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Review: Leaving the Tarmac by Aigboje Aig-Imoukhuede

Book Review

Review: Leaving the Tarmac by Aigboje Aig-Imoukhuede

Aigboje Aig-Imoukhuede’s memoir of how he and Herbert Wigwe set up and made a success of Access Bank should serve as an inspiration to young entrepreneurs all over Africa. Review by Anver Versi.

The sub-heading for this book is: Buying a bank in Africa; it tells the fascinating story of how the author, Aigboje Aig-Imoukhuede and his trusty deputy, Herbert Wigwe left their cushy and very prestigious jobs as Executive Directors of Nigeria’s highest-ranked bank, Guaranty Trust Bank (GTB), and set out into the unknown, driven by little more than a burning desire to be masters of their own destiny.

They had decided to plunge into what was then perhaps the most chaotic and treacherous banking industry in Africa, if not the world, and buy a bank. This book is a chronicle of that adventure and how they turned a bank that was on its last legs into one of the top five banking institutions in the country over an incredibly short space of time.

Yet when Aig first announced his intention, his mother, who was a major influence on his life, was not only taken aback but crestfallen: why on earth did he want to leave a very well paid, secure and highly regarded career and take his chances in the rough and tumble of a cut-throat industry where banks were rising and crashing with the regularity of ocean waves?

“(What) my mother did not understand was that I had entrepreneurial juices running in my veins and there was nothing I could do about it,” he writes. “Entrepreneurs simply have to go out and create things for themselves. It’s the way we are built.”

But it was not a spur-of-the-moment decision nor one based entirely on an emotional fantasy. He was young, but not inexperienced and his background was solid enough to give him the confidence to go it alone.

Although he had studied law, he decided to go into banking and joined the Continental Merchant Bank, “one of the yuppie” banks that had technical partnerships with the cream of US merchant banks, in this case Chase Manhattan. “Embracing the ‘yuppie’ culture, the merchant banks recruited the best and brightest Nigerian graduates from local and foreign universities and exposed them to the best training,” he writes.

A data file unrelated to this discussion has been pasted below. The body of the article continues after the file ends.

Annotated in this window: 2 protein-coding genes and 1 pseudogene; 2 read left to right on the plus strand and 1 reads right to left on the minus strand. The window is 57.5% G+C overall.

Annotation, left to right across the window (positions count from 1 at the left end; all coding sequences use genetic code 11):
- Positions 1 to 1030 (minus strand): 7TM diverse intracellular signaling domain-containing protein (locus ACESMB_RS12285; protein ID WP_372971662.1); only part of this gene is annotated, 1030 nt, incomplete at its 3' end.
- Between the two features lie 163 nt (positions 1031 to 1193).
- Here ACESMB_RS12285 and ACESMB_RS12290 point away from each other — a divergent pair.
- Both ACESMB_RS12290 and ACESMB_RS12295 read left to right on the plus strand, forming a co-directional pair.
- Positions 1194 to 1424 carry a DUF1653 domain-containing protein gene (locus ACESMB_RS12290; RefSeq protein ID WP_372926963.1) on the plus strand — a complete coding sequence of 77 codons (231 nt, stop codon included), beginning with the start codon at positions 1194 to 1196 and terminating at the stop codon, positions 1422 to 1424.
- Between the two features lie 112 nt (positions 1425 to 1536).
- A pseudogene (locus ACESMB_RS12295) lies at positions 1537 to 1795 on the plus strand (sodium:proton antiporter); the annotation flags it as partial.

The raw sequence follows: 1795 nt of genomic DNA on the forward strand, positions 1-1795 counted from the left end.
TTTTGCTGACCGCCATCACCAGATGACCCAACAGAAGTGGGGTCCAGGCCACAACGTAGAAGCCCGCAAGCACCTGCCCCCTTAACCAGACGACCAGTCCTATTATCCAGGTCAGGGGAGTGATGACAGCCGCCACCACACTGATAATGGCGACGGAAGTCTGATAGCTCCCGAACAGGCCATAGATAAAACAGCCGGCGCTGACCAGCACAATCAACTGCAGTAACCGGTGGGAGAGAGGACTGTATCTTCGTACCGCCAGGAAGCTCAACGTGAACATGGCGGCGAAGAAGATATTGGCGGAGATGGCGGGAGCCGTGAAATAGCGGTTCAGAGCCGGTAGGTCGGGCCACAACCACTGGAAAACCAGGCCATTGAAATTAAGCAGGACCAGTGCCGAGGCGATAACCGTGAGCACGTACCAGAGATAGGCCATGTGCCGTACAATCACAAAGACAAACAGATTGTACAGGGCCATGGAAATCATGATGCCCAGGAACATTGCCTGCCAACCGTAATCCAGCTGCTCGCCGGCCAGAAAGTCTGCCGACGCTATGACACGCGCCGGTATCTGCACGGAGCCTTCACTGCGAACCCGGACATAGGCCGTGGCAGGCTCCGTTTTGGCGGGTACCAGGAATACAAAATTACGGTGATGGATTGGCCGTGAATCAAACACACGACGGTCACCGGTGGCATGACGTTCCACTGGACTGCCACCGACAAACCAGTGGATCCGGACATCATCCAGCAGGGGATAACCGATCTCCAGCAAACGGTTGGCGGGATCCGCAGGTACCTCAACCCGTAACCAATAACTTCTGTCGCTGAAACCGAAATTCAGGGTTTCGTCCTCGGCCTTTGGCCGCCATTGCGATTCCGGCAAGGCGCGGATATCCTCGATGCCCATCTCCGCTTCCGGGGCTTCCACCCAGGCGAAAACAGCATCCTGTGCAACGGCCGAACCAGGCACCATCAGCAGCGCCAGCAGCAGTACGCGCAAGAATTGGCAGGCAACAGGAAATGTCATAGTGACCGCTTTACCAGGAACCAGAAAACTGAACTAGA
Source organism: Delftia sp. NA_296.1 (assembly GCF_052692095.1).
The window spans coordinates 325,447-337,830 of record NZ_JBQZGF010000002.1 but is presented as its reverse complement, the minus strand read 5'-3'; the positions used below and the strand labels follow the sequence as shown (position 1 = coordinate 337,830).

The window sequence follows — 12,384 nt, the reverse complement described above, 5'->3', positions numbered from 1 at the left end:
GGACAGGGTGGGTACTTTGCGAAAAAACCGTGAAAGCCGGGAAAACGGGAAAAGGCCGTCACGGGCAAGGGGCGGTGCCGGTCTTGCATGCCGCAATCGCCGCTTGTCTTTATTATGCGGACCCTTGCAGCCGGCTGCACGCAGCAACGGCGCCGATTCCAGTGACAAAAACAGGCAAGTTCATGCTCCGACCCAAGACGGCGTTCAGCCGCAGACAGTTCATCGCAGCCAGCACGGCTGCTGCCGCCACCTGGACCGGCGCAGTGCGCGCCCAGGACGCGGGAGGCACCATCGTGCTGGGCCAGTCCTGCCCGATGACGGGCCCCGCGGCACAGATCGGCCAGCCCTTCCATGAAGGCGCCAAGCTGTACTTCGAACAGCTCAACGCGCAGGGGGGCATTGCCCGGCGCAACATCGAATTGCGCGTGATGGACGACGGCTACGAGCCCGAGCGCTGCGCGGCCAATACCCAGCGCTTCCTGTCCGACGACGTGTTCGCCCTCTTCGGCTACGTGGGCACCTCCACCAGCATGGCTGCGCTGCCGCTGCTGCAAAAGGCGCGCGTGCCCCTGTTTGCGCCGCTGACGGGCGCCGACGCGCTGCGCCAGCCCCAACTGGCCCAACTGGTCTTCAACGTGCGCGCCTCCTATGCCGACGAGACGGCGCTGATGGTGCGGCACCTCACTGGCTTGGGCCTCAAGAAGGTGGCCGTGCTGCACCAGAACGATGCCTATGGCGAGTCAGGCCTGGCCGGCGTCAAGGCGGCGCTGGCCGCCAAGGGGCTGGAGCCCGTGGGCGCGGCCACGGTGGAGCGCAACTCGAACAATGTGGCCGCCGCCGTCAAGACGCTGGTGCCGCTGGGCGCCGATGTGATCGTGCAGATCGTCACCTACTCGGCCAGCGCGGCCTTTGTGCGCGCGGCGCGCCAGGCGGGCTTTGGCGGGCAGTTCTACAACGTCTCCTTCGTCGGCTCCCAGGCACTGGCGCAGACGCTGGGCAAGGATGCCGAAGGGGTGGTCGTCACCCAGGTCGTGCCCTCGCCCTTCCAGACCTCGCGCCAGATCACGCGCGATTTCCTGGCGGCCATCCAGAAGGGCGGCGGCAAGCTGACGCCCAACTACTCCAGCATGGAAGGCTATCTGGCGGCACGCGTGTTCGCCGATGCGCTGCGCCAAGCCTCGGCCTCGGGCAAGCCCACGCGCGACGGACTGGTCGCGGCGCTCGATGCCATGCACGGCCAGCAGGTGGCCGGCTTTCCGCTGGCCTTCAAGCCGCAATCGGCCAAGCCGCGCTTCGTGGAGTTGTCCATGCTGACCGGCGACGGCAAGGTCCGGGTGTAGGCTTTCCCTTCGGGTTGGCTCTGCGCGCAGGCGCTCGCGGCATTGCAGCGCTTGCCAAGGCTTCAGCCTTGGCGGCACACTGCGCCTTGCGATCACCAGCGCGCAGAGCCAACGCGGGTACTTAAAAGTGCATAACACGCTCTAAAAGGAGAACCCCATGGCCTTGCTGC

In 1991, he and Herbert Wigwe, who had also cut his teeth in merchant banking, joined the newly founded GTB, one of the new breed of banks run by owner/managers rather than wealthy Ogas (Godfathers). Merit, rather than personal relations, was the watchword and both rose relatively quickly to executive director levels.

Another force

But there was another force behind Aig’s drive, propelling him as he says, to make the impossible possible. He told me about it when I met him for the first time circa 2008; and it also gives the book its title.

In 2007, we launched African Banker magazine with me as editor. This had been in response to several bankers, from all quarters of the continent, saying that the industry was in chaos everywhere (except perhaps in South Africa) and that bankers were too insular, locked into their own national silos and totally unaware of what else was going on in the industry in Africa. They needed a platform that would bring them together to share views and compare notes.

In fact, the strongest push had come from Professor Charles Soludo, who as Governor of the Central Bank of Nigeria, had a couple of years earlier, lit the fuse for what was going to be the biggest explosion in the country’s banking history. He raised the minimum capital requirement for banks from N2bn to N25bn and wanted it done ‘yesterday’.

All hell broke loose as banks scrambled to raise the capital and there was a flurry of mergers and acquisitions. When the dust had settled, a large number of the more chancy banks had vanished. Only the most solid and well-run were still on their legs. One of these was Access Bank. (In the book, Aig’s description of these events reads like a thriller.)